Born in Lincolnshire, England, Michael Francis Gilbert graduated in law from the University of London in 1937, shortly after which he first spent some time teaching at a prep-school which was followed by six years serving with the Royal Horse Artillery. During World War II he was captured following service in North Africa and Italy, and his prisoner-of-war experiences later leading to the writing of the acclaimed novel ‘Death in Captivity’ in 1952.
After the war, Gilbert worked as a solicitor in London, but his writing continued throughout his legal career and in addition to novels he wrote stage plays and scripts for radio and television. He is, however, best remembered for his novels, which have been described as witty and meticulously-plotted espionage and police procedural thrillers, but which exemplify realism.
HRF Keating stated that Smallbone Deceased was amongst the 100 best crime and mystery books ever published. “The plot,” wrote Keating, “is in every way as good as those of Agatha Christie at her best: as neatly dovetailed, as inherently complex yet retaining a decent credibility, and as full of cunningly-suggested red herrings.” It featured Chief Inspector Hazlerigg, who went on to appear in later novels and short stories, and another series was built around Patrick Petrella, a London based police constable (later promoted) who was fluent in four languages and had a love for both poetry and fine wine. Other memorable characters around which Gilbert built stories included Calder and Behrens. They are elderly but quite amiable agents, who are nonetheless ruthless and prepared to take on tasks too much at the dirty end of the business for their younger colleagues. They are brought out of retirement periodically upon receiving a bank statement containing a code.
Much of Michael Gilbert’s writing was done on the train as he travelled from home to his office in London: “I always take a latish train to work,” he explained in 1980, “and, of course, I go first class. I have no trouble in writing because I prepare a thorough synopsis beforehand.”. After retirement from the law, however, he nevertheless continued and also reviewed for ‘The Daily Telegraph’, as well as editing ‘The Oxford Book of Legal Anecdotes’.
Gilbert was appointed CBE in 1980. Generally regarded as ‘one of the elder statesmen of the British crime writing fraternity, he was a founder-member of the British Crime Writers’ Association and in 1988 he was named a Grand Master by the Mystery Writers of America, before receiving the Lifetime ‘Anthony’ Achievement award at the 1990 Boucheron in London.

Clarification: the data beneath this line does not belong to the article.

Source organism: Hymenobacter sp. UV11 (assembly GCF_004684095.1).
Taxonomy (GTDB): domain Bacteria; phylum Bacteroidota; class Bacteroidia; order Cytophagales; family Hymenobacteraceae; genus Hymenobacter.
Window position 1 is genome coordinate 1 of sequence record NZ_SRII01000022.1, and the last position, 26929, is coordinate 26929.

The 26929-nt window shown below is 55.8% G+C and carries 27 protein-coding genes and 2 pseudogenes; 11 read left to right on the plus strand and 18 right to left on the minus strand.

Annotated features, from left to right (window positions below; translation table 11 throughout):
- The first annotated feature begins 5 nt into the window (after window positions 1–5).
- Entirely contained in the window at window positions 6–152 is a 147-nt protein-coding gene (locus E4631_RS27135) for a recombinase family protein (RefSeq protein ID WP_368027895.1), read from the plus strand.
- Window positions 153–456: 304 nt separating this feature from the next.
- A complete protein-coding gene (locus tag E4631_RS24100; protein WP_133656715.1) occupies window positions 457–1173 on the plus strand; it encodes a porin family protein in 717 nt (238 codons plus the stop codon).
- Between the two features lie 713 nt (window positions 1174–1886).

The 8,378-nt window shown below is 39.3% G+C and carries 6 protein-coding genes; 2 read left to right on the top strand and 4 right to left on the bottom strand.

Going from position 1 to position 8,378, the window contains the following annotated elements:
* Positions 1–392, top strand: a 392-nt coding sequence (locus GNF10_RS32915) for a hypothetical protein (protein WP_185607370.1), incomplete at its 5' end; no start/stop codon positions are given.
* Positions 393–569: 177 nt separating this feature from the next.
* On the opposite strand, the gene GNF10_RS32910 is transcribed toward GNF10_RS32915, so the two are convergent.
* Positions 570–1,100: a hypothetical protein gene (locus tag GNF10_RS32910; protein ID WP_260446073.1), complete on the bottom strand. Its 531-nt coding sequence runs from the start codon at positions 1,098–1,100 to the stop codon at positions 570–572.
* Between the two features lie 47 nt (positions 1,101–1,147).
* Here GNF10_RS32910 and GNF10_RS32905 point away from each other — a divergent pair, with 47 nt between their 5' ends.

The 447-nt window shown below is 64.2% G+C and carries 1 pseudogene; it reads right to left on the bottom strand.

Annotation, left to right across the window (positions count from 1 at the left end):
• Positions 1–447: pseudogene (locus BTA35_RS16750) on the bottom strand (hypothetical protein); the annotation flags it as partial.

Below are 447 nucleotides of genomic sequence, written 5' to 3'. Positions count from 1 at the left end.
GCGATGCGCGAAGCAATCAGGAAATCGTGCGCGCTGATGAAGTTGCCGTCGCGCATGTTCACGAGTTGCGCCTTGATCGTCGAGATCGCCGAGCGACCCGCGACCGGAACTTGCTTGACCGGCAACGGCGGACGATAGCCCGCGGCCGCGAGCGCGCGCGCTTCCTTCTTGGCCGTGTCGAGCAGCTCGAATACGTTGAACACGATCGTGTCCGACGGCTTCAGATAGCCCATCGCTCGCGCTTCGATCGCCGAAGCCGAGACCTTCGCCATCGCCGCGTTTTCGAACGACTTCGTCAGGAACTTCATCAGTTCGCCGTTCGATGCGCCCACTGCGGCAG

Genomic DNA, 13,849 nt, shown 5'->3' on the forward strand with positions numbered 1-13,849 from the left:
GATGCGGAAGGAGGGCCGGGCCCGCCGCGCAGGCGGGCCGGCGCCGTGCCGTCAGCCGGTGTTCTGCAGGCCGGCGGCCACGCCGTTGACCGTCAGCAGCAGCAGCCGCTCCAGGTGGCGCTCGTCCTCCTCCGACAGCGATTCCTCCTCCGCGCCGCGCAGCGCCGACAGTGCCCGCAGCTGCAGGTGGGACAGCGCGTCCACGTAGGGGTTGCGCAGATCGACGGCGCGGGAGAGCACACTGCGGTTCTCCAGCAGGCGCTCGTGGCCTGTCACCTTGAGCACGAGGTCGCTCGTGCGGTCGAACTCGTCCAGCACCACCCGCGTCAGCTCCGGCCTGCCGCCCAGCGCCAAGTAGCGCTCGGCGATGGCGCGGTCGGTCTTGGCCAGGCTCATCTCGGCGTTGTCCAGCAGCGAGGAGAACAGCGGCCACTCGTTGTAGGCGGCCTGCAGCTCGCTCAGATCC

Michael Gilbert died in 2006, aged ninety three, and was survived by his wife and their two sons and five daughters. (Source: Goodreads)
Mystery Novels: Close Quarters (1947); They Never Looked Inside aka He Didn’t Mind Danger (1948); The Doors Open (1949); Smallbone Deceased (1950); Death Has Deep Roots (1951); Death in Captivity aka The Danger Within (1952); Fear to Tread (1953); Sky High aka The Country-House Burglar(1955); Be Shot for Sixpence [Serialised in US newspapers as High Spy] (1956); Blood and Judgement (1959); After the Fine Weather (1963); The Crack in the Teacup (1966); The Dust and the Heat aka Overdrive (1967); The Etruscan Net aka The Family Tomb (1969); The Body of a Girl (1972); The Ninety-second Tiger (1973); Flash Point (1974); The Night of the Twelfth (1976); The Empty House (1978); Death of a Favourite Girl aka The Killing of Katie Steelstock (1980); The Final Throw aka U.S. End-Game (1982); The Black Seraphim (1983); The Long Journey Home (1985); Trouble (1987); Paint, Gold and Blood (1989); The Queen Against Karl Mullen (1991); Roller-Coaster (1993); Ring of Terror (1995); Into Battle (1997); and Over and Out (1998).
(Facsimile Dust Jacket, Hodder & Stoughton (UK), 1947)
Although it was first published in 1947, Gilbert began this novel in the years immediately before World War II and didn’t finish it until he returned from active duty. Set behind the walls of the residential Close of Melchester Cathedral, it’s a classic British mystery in which a young Scotland Yard detective is asked to interrupt his holiday to find out if the accidental death of Canon Whyte was indeed an accident. (Source: Rue Morgue Press)
Close Quarters is the first novel by the British mystery writer Michael Gilbert. Published in England by Hodder and Stoughton in 1947, it did not appear in the United States until 1963. By then Gilbert’s reputation had been firmly established in both countries and his regular American publisher for many years had been Harper & Brothers. Close Quarters, however, was published by Walker and Company, a less prestigious house. In it we are introduced to Chief Inspector Hazlerigg, who will go on to be a recurring character in a number of Gilbert’s works throughout the next ten years. (Source: Wikipedia).
And Martin Edwards commented on Close Quarters: ‘Conceived in the spirit of Golden Age mystery writing, and still an agreeable read today, this whodunit was set in a fictitious Cathedral close.’